Programs + Services
Learning to read isn’t easy. To give our adult learners the best possible chance for success, we carefully evaluate their needs and help them assess their own strengths before they even begin the learning process. Adult learners new to Joplin NALA Read are first interviewed, then given an assessment. Literacy students are assessed in reading, math and/or language. ESL students are assessed in reading, listening, and speaking - identifying essential life skills the student needs. The orientation session guides students in identifying personal literacy goals and helps them understand the importance of the commitment they must make to realize those goals.
Adult Literacy Program
Joplin NALA Read serves under-educated adults through its tuition-free adult literacy program, which pairs adult learners with volunteer tutors in a one-on-one setting. Skills and concepts presented are relevant to adults, including health, work, family, community, school, civics and government, recreation, housing, transportation, food, and consumerism and money. Sessions cover reading and writing, as well as basic mathematics skills, and are guided by the adult learner’s personal goals in four content areas:
Currently 28% of our students are adult literacy students and most of these students show characteristics of developmental disabilities – an impairment in physical, learning, language, or behavior areas. Pairing adult literacy students with their own tutor allows for instruction based upon the adult student’s learning style.
English Language Program (ESL)
Joplin NALA Read’s tuition-free English as a Second language (ESL) program is delivered through one-on-one and small-group classes taught by volunteer instructors. For those students planning on taking the citizenship test, we provide tutors who can help them achieve this exciting goal.
We offer different levels of English classes, from beginning ESL to high-intermediate and advanced. Students learn the English skills needed to survive. Thematic lessons relate to the students’ life experiences and interests in health, work, family, community, school, civics and government, recreation, housing, transportation, food, and consumerism and money. At every level, students work on improving their reading, writing, listening, and speaking skills.
Our instructors provide encouragement and support so that students feel confident using English outside the classroom. They give students the opportunity to practice their English speaking through role-plays and conversations in class. In addition, students have the opportunity to participate in an annual multi-cultural fair where our ESL students along with their tutors prepare exhibits representing their home country. This will include pictures, food, dress, and artifacts from their country. They share their displays with local elementary and middle school students. The fair includes a panel discussion with Joplin NALA Read ESL students, facilitated by a local middle school teacher, comparing and contrasting the culture of the United States and the culture in the ESL students’ home country.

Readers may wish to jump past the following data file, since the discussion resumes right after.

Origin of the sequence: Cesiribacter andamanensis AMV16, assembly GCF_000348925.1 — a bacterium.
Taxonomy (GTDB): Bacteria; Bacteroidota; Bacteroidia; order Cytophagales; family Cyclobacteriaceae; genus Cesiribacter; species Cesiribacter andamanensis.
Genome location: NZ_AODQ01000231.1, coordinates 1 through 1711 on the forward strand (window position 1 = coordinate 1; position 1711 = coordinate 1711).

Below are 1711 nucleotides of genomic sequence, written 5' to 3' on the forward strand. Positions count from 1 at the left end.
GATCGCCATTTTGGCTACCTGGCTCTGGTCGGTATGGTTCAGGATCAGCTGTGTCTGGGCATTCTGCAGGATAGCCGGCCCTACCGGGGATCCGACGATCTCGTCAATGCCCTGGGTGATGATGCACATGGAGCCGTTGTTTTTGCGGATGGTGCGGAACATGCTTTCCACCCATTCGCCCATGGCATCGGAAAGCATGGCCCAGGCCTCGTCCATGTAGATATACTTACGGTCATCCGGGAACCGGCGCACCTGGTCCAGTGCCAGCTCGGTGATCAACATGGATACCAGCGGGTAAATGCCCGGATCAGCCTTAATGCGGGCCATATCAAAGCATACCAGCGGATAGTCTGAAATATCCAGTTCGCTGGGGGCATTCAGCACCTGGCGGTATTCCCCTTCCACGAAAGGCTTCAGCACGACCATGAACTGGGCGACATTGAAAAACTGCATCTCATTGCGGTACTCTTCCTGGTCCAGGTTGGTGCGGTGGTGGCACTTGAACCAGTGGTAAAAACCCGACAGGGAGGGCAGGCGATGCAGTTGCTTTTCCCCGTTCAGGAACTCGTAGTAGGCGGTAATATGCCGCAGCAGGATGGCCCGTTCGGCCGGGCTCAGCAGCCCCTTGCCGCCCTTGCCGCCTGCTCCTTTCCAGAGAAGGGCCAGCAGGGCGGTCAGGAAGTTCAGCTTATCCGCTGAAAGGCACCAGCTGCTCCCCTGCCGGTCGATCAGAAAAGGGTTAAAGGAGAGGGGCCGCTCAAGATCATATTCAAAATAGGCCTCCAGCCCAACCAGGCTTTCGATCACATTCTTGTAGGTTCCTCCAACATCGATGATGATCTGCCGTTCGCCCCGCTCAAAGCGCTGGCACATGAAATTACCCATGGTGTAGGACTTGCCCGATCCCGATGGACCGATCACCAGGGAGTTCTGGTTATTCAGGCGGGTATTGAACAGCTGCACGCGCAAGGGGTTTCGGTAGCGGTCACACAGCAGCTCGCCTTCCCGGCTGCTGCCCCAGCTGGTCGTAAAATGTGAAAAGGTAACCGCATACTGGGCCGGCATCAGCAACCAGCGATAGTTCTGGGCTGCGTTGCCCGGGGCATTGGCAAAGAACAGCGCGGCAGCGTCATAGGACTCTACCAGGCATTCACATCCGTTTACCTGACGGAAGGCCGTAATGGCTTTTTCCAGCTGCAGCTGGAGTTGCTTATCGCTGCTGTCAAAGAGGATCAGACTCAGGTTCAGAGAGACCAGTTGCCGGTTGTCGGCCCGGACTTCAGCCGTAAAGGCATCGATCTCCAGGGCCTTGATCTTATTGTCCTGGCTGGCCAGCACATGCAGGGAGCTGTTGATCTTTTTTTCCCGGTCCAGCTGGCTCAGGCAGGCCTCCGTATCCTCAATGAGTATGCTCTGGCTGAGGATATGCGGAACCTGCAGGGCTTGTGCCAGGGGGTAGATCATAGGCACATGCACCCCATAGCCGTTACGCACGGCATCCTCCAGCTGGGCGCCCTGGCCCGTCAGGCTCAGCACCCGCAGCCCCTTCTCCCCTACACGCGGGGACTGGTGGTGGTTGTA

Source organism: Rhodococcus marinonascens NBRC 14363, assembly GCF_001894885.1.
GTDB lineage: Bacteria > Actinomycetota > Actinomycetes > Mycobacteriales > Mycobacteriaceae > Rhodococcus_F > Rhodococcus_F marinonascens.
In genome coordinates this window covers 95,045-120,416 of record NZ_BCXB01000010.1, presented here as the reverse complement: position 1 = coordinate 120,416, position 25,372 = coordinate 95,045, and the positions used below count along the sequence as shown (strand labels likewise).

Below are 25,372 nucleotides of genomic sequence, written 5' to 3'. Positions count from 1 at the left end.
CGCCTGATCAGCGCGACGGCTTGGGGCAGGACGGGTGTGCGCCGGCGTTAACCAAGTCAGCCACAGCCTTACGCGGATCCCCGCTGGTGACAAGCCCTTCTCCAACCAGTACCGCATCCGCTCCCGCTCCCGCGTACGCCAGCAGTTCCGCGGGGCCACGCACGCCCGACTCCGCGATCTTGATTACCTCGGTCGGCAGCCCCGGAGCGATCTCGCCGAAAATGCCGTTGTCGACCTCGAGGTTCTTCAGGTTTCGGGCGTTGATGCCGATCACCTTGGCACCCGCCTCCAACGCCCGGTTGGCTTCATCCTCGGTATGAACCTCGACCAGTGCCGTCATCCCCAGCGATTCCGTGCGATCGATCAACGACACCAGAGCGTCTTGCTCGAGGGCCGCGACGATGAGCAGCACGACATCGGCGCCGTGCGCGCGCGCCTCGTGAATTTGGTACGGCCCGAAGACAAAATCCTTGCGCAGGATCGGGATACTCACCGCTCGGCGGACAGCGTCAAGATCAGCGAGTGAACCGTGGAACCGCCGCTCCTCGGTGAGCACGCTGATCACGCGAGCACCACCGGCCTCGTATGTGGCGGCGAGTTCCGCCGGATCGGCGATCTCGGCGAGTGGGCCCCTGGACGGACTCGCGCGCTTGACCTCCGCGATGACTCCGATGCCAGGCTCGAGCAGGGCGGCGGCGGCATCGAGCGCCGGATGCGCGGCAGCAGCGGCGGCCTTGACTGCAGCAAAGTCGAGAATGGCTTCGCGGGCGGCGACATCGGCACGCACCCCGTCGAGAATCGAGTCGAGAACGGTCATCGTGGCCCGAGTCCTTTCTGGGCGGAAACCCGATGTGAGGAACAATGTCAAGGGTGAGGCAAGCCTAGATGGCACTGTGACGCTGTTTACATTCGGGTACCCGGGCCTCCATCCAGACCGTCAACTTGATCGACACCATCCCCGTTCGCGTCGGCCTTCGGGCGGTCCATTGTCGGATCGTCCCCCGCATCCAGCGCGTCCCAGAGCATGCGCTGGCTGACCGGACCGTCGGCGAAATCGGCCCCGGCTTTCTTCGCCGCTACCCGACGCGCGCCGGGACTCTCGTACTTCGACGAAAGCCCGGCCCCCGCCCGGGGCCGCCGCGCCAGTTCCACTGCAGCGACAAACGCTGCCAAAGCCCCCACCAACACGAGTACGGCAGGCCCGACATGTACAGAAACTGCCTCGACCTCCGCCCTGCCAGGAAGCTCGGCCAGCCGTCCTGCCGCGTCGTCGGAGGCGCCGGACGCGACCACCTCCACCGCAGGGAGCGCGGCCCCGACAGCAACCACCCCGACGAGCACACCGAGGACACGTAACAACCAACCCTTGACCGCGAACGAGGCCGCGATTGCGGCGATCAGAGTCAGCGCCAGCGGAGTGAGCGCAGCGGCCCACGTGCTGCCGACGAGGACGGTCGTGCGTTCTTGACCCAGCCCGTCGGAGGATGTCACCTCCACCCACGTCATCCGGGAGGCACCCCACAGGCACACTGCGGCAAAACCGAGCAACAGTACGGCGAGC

Currently 72% of our students are ESL students. In addition to classroom instruction, they recently had the opportunity to participate in a health survey conducted by nursing students. Students also have the opportunity to attend break-out sessions on health literacy and financial literacy conducted by community partners.
Citizenship preparation classes help students succeed in their citizenship interview. Learners will gain knowledge of American history, geography, and government to prepare them for the 100 questions used in the civics portion of the interview. Classes include practice in reading aloud and writing, using vocabulary designated for the literacy test portions of the interview. Through role play and other simulations, learners will gain extensive practice in understanding and responding to questions based on the applicant's N-400 Application for Naturalization.
Family Literacy Program
Joplin NALA Read’s Family Literacy program helps break the cycle of low literacy as parents and children discover the joy of reading. Volunteers assist the professional staff in planning and implementing hour long sessions which model reading to children, provide the resources to encourage parent to read to their children, and include a parent and child time activity. Each family participating in the program is provided with a new children’s book for each child. Parents who do not have basic literacy skills are less likely to have reading materials in the home, be involved in their child’s education, or transmit the value of literacy to their children.
Children living in educationally and economically disadvantaged homes often enter school two or more years behind their peers and are more likely to drop out of school.
The cycle of low literacy continues.
Family literacy outreach ties two generations together in a unique educational opportunity where the cycle of low family literacy can be addressed and changed. Education is still the most important variable to escape from poverty and welfare. Education still sets the course for hopes and dreams for individuals and families.